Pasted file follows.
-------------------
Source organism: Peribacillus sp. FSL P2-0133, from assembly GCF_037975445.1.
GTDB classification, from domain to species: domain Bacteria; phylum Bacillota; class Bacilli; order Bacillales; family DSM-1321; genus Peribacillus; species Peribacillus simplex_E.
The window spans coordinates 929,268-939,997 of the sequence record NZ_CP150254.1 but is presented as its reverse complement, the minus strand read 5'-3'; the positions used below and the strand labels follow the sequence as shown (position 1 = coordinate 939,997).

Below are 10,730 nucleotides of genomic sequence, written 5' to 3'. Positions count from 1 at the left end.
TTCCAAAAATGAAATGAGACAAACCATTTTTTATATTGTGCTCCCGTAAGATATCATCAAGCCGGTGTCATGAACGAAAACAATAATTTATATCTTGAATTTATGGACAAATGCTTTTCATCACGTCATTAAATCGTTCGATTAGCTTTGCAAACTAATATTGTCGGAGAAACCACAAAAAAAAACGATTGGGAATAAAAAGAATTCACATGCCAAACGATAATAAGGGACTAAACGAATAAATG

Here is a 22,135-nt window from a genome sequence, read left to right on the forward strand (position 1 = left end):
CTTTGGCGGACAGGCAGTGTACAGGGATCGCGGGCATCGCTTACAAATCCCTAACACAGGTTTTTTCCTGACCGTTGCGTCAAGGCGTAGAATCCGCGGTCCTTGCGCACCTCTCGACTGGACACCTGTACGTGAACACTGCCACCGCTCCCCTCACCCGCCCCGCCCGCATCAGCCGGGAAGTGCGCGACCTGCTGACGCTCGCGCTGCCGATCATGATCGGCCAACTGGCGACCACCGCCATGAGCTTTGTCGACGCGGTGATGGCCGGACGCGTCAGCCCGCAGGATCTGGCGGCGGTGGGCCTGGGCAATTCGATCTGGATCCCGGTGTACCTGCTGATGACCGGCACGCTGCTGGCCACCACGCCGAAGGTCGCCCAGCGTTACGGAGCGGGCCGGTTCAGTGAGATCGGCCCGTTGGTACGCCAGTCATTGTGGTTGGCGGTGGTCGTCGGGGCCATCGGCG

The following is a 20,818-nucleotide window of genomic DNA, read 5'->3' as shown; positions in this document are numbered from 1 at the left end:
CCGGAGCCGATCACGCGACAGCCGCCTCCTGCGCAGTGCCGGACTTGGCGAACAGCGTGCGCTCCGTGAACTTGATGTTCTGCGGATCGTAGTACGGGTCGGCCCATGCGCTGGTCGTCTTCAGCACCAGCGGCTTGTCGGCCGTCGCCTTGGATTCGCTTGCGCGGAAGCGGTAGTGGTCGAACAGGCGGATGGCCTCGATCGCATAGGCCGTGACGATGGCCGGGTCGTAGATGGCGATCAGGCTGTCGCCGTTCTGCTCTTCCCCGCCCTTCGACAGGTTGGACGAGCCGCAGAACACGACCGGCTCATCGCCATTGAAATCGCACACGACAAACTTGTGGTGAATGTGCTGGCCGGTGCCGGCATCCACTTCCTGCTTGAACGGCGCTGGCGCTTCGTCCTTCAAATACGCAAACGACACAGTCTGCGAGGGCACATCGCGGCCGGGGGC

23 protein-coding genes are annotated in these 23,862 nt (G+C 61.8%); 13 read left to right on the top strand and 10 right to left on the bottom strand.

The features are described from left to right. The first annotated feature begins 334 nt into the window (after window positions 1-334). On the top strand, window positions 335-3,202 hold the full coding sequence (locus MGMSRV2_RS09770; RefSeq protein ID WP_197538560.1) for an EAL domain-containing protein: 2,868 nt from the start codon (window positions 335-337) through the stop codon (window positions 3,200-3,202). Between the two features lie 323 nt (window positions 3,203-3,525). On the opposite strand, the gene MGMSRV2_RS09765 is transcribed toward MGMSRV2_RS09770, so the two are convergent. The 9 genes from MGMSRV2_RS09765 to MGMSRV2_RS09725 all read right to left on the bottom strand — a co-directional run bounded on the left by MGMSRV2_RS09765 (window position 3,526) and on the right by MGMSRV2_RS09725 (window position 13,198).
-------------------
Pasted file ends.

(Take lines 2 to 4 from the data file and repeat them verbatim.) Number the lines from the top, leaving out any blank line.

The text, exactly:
GTDB classification, from domain to species: domain Bacteria; phylum Bacillota; class Bacilli; order Bacillales; family DSM-1321; genus Peribacillus; species Peribacillus simplex_E.
The window spans coordinates 929,268-939,997 of the sequence record NZ_CP150254.1 but is presented as its reverse complement, the minus strand read 5'-3'; the positions used below and the strand labels follow the sequence as shown (position 1 = coordinate 939,997).

Below are 10,730 nucleotides of genomic sequence, written 5' to 3'. Positions count from 1 at the left end.